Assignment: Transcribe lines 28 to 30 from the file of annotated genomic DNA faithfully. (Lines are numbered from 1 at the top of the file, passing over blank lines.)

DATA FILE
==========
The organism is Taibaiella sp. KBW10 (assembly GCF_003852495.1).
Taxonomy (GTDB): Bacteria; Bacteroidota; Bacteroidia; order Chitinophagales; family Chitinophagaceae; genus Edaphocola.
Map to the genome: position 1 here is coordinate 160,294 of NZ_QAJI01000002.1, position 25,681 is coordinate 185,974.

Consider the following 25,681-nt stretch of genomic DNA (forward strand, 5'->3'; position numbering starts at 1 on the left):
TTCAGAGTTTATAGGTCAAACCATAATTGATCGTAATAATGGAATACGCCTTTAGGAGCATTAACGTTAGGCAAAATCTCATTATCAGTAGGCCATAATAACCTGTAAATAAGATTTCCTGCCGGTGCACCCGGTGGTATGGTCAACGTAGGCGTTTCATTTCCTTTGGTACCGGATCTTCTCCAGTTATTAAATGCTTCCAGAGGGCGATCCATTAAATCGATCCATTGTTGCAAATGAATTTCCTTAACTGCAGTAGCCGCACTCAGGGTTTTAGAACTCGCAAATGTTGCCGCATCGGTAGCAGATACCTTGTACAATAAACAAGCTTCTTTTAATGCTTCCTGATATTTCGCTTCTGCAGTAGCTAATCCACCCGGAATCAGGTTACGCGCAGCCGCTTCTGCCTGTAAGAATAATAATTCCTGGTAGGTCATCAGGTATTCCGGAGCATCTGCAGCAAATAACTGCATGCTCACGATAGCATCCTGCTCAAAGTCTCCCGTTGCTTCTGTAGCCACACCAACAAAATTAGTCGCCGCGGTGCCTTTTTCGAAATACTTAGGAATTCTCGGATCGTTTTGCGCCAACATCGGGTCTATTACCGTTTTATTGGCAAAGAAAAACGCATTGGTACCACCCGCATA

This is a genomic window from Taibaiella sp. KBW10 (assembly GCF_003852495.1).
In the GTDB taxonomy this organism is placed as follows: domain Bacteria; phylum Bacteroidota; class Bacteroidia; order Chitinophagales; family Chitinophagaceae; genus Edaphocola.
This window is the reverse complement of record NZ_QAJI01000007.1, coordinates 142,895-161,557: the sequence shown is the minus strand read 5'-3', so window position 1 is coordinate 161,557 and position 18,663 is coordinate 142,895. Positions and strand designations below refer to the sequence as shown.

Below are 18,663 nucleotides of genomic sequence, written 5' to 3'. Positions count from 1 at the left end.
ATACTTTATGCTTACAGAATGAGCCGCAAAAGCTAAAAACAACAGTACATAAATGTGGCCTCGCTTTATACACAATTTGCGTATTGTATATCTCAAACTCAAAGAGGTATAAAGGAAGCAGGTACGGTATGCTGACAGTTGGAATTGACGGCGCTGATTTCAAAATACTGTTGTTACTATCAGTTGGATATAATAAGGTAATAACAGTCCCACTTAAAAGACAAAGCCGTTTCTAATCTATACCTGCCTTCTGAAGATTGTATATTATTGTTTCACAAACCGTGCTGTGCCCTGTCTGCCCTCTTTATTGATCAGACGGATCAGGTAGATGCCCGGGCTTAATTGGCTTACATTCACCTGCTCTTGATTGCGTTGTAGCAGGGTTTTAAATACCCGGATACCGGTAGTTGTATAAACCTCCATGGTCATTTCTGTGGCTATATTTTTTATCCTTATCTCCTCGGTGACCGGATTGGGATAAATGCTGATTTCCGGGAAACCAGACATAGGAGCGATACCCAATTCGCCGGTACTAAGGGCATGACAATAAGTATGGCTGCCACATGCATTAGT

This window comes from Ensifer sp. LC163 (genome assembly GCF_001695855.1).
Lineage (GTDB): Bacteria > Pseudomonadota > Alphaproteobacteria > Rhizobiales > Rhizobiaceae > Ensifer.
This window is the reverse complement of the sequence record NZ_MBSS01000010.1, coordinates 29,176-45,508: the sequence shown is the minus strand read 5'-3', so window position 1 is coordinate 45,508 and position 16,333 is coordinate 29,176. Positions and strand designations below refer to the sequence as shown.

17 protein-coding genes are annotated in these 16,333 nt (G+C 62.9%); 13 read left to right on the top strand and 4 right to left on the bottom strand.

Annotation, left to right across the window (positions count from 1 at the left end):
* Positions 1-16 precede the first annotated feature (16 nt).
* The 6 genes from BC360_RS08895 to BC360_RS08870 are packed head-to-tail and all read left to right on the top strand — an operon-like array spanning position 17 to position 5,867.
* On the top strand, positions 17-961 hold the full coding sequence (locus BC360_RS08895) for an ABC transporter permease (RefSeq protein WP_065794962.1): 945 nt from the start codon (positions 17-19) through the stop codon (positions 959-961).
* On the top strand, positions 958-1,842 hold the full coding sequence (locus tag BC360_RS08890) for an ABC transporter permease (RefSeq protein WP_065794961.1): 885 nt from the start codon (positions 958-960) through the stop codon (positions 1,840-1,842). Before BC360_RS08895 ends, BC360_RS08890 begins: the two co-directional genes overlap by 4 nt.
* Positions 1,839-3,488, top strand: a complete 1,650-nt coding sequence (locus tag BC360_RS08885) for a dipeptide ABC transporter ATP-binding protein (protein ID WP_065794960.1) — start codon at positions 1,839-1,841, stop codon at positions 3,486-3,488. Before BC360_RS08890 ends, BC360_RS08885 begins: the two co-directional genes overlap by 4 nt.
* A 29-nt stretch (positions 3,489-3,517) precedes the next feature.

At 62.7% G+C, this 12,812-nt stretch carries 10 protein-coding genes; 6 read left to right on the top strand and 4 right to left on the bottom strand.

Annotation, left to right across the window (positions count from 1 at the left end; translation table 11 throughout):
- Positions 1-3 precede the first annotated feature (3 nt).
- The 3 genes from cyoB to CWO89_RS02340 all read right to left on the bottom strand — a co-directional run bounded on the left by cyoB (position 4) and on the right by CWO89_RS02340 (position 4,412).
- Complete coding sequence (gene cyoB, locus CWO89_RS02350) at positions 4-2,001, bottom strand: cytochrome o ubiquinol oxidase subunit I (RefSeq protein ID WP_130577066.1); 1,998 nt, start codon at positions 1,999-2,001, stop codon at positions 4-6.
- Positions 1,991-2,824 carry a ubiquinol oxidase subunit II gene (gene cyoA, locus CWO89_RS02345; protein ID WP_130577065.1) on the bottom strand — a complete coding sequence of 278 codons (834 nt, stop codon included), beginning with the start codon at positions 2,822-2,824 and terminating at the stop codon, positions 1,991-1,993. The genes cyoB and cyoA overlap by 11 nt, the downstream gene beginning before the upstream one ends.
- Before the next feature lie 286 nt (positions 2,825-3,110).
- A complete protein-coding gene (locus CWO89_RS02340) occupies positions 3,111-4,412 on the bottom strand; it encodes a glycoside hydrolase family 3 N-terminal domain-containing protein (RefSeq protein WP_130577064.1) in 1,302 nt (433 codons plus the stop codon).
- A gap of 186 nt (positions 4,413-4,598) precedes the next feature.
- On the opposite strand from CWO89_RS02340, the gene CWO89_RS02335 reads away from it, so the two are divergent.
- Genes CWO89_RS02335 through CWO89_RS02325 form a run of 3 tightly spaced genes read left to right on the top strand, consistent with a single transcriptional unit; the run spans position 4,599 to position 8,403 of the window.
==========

- Before the next feature lie 286 nt (positions 2,825-3,110).
- A complete protein-coding gene (locus CWO89_RS02340) occupies positions 3,111-4,412 on the bottom strand; it encodes a glycoside hydrolase family 3 N-terminal domain-containing protein (RefSeq protein WP_130577064.1) in 1,302 nt (433 codons plus the stop codon).
- A gap of 186 nt (positions 4,413-4,598) precedes the next feature.